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# General query on probability of default.

#### kausthub

##### New Member
@David Harper CFA FRM
I completed my FRM Part 1 on may 18th, and I am glad to inform you that I have faired well in the exam all thanks to your material and question sets.
I was just reading the notes on Economic capital in banks, and I was wondering how the probability of default is calculated. I understand it is assumed to be have a binomial distribution. But say for a retail personal loan with no collateral put forward, what would be used to model the probability of default? Please give me your suggestions, and any other material I could refer to.

Thanks again for the help.

-kausthub

#### David Harper CFA FRM

##### David Harper CFA FRM
Staff member
Subscriber
Hi @kausthub Really glad to hear the exam went well for you! Of course you are correct that the FRM syllabus assumes PD is a binomial. See below assigned Schroeck for his thoughts on this. Realistically, I think credit spreads are often used to estimate or proxy default probabilities. In regard to this, Hull's Chapter 24 (Credit Risk) discusses the primary decision around estimation based on historical data versus implied from forward-looking credit spreads. Keep in mind that if we have a dataset, we don't need to specify a parametric (aka, analytical) distribution: we can use an empirical distribution. Not unrelated, when I've practiced data science on this topic, it's less about distributions than simulations; or even some/most of the machine-learning techniques don't really assume any distribution. I hope that's a bit helpful!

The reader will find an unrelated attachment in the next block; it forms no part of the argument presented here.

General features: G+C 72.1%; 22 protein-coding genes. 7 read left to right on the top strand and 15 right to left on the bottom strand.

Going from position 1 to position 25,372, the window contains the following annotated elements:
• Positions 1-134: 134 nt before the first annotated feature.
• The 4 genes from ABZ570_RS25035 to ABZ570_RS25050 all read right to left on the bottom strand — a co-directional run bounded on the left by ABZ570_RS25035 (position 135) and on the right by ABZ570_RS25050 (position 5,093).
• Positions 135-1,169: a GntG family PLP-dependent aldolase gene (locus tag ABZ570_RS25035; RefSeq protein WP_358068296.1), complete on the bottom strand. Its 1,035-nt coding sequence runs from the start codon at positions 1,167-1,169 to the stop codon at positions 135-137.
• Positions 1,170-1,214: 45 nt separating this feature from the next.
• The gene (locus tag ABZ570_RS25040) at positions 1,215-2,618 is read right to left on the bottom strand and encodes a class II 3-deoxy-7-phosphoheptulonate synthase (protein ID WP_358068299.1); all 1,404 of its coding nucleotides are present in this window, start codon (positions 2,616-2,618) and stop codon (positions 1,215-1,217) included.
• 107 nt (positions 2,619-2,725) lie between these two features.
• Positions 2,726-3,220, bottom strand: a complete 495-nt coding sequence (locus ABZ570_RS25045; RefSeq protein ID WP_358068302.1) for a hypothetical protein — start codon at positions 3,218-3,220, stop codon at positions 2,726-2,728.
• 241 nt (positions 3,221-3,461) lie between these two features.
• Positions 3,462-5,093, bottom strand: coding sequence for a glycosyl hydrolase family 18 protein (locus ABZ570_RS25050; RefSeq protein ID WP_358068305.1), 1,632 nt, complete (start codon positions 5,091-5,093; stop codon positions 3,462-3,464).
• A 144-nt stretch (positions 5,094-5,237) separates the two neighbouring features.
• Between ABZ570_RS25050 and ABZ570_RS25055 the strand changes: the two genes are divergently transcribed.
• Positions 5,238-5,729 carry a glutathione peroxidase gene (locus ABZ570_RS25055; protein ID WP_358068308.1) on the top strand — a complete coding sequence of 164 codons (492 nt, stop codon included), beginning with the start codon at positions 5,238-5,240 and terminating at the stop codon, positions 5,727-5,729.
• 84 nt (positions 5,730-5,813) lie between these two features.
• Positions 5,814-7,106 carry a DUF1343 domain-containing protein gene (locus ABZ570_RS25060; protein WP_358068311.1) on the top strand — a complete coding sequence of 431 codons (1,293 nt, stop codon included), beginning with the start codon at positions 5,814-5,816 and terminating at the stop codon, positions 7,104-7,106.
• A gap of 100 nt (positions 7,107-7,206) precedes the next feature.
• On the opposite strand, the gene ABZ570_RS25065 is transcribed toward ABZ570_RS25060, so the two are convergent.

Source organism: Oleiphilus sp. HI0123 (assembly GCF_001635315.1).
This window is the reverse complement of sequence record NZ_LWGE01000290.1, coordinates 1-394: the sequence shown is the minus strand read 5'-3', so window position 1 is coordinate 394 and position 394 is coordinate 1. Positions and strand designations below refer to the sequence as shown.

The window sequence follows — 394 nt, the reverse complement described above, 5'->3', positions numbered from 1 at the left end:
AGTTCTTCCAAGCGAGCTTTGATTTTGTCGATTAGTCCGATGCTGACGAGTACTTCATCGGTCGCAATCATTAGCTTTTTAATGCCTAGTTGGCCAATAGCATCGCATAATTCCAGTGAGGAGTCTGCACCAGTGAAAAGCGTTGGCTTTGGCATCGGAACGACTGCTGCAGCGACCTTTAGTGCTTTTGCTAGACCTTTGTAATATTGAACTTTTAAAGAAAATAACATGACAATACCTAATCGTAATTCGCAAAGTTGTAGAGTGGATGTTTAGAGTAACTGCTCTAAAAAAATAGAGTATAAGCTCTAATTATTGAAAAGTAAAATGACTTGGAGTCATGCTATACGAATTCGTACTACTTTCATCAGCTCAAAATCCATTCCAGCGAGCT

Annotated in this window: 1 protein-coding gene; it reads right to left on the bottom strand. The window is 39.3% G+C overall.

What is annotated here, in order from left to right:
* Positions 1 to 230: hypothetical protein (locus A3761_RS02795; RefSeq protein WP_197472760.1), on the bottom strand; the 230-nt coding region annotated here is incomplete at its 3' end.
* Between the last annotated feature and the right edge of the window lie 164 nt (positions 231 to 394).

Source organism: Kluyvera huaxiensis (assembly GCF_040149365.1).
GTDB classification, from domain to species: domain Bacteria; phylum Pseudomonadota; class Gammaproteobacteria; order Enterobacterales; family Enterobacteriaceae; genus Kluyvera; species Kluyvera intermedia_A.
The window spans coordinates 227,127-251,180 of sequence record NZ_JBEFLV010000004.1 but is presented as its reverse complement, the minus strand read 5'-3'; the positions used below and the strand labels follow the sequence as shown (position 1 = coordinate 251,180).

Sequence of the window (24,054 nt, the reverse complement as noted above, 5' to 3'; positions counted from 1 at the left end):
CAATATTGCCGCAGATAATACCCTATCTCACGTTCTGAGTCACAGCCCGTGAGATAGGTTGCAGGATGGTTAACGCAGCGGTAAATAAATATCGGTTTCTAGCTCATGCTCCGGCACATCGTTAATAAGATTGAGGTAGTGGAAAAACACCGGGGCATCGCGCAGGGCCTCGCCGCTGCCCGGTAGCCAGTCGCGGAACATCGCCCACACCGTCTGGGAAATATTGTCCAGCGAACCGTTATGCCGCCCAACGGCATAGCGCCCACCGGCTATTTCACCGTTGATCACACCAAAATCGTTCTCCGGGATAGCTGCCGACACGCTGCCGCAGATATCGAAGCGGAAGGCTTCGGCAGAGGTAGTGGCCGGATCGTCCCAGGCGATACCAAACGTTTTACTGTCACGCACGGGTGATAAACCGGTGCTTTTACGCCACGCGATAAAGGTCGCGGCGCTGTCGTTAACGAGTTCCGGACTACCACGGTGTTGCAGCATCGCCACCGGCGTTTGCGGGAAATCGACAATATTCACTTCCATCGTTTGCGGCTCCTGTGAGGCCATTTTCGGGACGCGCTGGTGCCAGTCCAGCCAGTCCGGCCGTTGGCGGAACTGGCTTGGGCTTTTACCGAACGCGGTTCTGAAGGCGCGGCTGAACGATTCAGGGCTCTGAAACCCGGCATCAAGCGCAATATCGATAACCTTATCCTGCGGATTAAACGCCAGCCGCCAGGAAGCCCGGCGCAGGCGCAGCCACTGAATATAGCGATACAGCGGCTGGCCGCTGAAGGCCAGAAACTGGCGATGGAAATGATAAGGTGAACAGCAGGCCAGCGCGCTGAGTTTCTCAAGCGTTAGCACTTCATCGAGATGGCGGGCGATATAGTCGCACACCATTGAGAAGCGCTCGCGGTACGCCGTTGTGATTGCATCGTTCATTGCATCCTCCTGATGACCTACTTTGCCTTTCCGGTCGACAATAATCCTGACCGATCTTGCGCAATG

Here is Schroeck Chapter 5, page 177:
"Note that, since default is a Bernoulli variable with a binomial B(1;PD)-distribution: σ^2(PD) = PD*(1-PD). Since it is typically difficult in practice to measure the variance of the loss rate σ^2(LR) due to the lack of sufficient historical data, we will have to assume in most cases a reasonable distribution for the variations in the loss rate. Unfortunately, unlike the distribution for PD, the loss rate distribution can take a number of shapes, which result in different equations for the variance of LR. Possible candidates are the binomial, the uniform, or the normal distribution. Whereas the binomial distribution overstates the variance of LR (when a customer defaults, either all of the exposure amount is lost or nothing), the uniform distribution assumes that all defaulted borrowers would have the same probability of losing anywhere between 0% and 100%. Therefore, the most reasonable assumption is the normal distribution, because of the lack of better knowledge in most cases. The shape of this assumed normal distribution should take into account the empirical fact that some customers lose almost nothing, that is, almost fully recover, and it is very unlikely that all of the money is lost during the work-out process."

#### kausthub

##### New Member
Hi @kausthub Really glad to hear the exam went well for you! Of course you are correct that the FRM syllabus assumes PD is a binomial. See below assigned Schroeck for his thoughts on this. Realistically, I think credit spreads are often used to estimate or proxy default probabilities. In regard to this, Hull's Chapter 24 (Credit Risk) discusses the primary decision around estimation based on historical data versus implied from forward-looking credit spreads. Keep in mind that if we have a dataset, we don't need to specify a parametric (aka, analytical) distribution: we can use an empirical distribution. Not unrelated, when I've practiced data science on this topic, it's less about distributions than simulations; or even some/most of the machine-learning techniques don't really assume any distribution. I hope that's a bit helpful!

Here is Schroeck Chapter 5, page 177:
Thanks David.

cheers,
kausthub